Saudi Gazette, 7 September 2021: The Saudi Arabian authorities are considering a new Judicial Implementation Law which will contain amended penalties for violations.
Under the Law, debtors will not be detained and electronic services will still be available to them.
Public sector employees who are involved in preventing or obstructing the implementation of verdicts will be jailed for up to five years. This will be considered an honesty offence.
In addition, there is a provision aimed at addressing the discrepancy between a travel ban order and a decision to terminate the residency permit or iqama of non-Saudi debtors.
Implementation procedures for court orders also ban financial dealings with those who have defaulted in carrying out financial rights.
Those facing proceedings under the Law should have their details announced as well as individuals who are suspected of financing them illegally.
Those who provide incorrect information will also commit an offence.
There will be a system to track illegal funds and the court will have more powers to track, interrogate, recover and invalidate these funds and transactions.
Orders on the seizure and enforcement of the funds owned by the State cannot be issued.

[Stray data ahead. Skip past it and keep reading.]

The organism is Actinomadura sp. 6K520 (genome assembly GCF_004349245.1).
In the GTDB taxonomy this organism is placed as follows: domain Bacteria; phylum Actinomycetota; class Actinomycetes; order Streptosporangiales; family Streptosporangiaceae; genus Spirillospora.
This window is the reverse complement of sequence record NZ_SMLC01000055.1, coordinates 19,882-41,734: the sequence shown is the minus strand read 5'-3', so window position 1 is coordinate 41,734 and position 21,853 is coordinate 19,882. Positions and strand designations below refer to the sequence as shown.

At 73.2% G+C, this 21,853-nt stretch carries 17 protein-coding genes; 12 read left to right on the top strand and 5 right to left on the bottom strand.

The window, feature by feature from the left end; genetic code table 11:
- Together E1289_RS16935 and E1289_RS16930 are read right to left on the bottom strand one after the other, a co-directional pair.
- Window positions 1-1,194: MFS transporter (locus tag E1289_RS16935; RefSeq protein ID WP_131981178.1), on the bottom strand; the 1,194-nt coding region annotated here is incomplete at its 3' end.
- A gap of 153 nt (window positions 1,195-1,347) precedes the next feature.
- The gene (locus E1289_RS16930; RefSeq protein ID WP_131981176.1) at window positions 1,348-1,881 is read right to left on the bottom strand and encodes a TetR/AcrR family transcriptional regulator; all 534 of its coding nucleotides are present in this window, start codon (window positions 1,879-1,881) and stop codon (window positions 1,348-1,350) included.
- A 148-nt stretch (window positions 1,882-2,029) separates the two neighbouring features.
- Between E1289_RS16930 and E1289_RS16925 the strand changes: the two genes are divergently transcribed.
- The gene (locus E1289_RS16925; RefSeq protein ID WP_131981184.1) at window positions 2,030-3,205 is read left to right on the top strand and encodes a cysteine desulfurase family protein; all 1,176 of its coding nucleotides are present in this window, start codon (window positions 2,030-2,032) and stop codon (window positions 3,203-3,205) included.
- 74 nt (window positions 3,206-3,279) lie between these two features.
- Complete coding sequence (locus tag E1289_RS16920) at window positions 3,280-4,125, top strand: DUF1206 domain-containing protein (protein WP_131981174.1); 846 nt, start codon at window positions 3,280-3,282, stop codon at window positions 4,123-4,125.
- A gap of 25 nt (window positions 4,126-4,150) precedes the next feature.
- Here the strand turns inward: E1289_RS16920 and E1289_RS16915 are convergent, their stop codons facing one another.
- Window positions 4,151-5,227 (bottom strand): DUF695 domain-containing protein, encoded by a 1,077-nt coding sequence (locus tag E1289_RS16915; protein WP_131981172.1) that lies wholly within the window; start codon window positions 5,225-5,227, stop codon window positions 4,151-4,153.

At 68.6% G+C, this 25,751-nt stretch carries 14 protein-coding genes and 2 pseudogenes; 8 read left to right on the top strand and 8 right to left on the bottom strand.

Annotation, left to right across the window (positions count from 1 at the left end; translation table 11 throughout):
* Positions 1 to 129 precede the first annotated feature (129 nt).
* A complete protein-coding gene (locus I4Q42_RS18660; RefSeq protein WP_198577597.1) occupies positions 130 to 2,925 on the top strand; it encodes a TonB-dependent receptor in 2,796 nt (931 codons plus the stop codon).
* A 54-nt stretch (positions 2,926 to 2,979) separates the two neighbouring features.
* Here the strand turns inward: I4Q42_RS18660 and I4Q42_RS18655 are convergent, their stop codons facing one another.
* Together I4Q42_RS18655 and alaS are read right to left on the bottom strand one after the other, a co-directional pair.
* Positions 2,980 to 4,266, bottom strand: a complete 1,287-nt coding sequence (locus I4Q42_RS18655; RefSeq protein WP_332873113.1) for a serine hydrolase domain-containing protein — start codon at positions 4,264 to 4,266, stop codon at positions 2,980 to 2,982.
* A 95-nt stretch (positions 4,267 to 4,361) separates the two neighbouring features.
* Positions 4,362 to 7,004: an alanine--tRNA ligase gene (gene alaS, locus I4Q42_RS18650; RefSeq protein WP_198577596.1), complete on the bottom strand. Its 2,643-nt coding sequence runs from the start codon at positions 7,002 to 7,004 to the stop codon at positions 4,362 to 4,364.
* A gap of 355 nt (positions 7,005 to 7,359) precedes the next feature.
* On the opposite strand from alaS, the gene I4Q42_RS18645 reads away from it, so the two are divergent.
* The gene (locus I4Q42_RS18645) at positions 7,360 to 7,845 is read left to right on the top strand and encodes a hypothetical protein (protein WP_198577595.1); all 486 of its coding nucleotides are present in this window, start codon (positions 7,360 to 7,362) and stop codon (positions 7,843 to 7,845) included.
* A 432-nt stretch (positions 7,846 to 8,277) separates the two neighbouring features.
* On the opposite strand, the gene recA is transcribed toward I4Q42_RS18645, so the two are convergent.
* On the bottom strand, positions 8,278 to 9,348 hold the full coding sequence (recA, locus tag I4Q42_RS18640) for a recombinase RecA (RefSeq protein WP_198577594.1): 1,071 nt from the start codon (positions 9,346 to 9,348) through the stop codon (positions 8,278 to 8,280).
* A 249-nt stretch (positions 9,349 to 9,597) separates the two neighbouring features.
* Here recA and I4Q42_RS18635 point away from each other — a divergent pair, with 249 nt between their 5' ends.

Similarly houses where the insolvent and their legal dependents live as well as their means of travel if their values do not exceed the amount of their solvency cannot be seized unless they are mortgaged to a creditor.
Verdicts on wages and salaries cannot be increased more than 50% of the total wage or salary in the verdict related to alimony debt. It cannot be more than 33.3% for other debts.
In both alimony and other debts, half of the total wage or salary will be allocated to the alimony debt and 33% to other debts.
If there are multiple debts, 33% of the other 50% will be distributed among the creditors in line with the Law and its Implementing Regulations.
An insolvent individual will also be able to continue practising their profession or their craft. They will also be able to carry out their personal obligations. The court will have to assess their solvency and decide on the amount of Government subsidies which can be extended to them.
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